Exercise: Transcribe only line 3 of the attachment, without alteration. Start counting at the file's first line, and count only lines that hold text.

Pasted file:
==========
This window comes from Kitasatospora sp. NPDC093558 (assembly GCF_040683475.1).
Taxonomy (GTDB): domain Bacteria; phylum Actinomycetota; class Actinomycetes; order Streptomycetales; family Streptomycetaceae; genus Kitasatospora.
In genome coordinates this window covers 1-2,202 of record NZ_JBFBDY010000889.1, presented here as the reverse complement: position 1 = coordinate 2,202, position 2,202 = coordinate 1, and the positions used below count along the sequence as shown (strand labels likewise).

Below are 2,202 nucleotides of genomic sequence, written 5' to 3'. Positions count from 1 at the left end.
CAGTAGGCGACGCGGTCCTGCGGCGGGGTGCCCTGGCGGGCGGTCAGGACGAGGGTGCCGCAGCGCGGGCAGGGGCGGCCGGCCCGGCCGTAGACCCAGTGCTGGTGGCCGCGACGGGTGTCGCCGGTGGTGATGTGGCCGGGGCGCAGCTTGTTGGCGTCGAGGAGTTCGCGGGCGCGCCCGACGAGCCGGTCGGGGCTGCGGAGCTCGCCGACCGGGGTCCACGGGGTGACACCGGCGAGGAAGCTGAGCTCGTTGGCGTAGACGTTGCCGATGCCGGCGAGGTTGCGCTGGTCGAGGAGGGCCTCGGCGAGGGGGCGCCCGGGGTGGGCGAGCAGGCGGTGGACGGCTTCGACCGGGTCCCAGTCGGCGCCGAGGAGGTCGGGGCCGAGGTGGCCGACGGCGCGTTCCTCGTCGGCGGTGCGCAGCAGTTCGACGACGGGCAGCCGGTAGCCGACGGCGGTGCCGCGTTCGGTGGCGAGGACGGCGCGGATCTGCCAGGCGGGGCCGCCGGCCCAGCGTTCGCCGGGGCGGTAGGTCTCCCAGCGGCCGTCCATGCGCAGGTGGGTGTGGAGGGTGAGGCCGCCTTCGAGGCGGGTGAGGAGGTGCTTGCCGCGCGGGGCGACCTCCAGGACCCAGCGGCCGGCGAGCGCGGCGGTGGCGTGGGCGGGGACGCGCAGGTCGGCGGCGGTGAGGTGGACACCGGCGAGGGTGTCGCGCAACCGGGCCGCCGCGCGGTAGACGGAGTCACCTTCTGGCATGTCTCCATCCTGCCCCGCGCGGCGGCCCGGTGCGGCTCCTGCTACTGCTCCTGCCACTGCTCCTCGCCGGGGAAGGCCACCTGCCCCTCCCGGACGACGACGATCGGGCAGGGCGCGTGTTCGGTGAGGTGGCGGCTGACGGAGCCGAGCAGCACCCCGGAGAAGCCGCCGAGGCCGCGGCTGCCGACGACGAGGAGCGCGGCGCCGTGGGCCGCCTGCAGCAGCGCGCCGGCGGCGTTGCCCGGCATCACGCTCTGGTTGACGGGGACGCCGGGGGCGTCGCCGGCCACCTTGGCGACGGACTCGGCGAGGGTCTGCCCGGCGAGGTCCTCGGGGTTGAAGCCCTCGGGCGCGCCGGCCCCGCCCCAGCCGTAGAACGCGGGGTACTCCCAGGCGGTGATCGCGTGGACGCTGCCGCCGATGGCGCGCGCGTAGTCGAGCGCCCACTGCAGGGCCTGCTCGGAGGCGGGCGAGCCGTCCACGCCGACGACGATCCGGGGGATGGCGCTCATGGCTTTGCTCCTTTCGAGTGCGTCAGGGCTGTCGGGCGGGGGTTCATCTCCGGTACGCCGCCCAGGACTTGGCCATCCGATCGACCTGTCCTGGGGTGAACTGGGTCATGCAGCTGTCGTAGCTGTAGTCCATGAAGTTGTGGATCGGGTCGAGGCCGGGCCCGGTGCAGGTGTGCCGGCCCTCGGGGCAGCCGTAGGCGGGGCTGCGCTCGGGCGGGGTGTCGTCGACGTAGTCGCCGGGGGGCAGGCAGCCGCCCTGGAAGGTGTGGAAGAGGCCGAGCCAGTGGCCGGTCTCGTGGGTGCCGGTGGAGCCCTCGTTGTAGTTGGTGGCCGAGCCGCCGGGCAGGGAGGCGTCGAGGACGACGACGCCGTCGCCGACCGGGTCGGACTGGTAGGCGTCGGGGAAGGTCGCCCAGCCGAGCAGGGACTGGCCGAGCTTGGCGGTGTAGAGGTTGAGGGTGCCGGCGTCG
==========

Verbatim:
In genome coordinates this window covers 1-2,202 of record NZ_JBFBDY010000889.1, presented here as the reverse complement: position 1 = coordinate 2,202, position 2,202 = coordinate 1, and the positions used below count along the sequence as shown (strand labels likewise).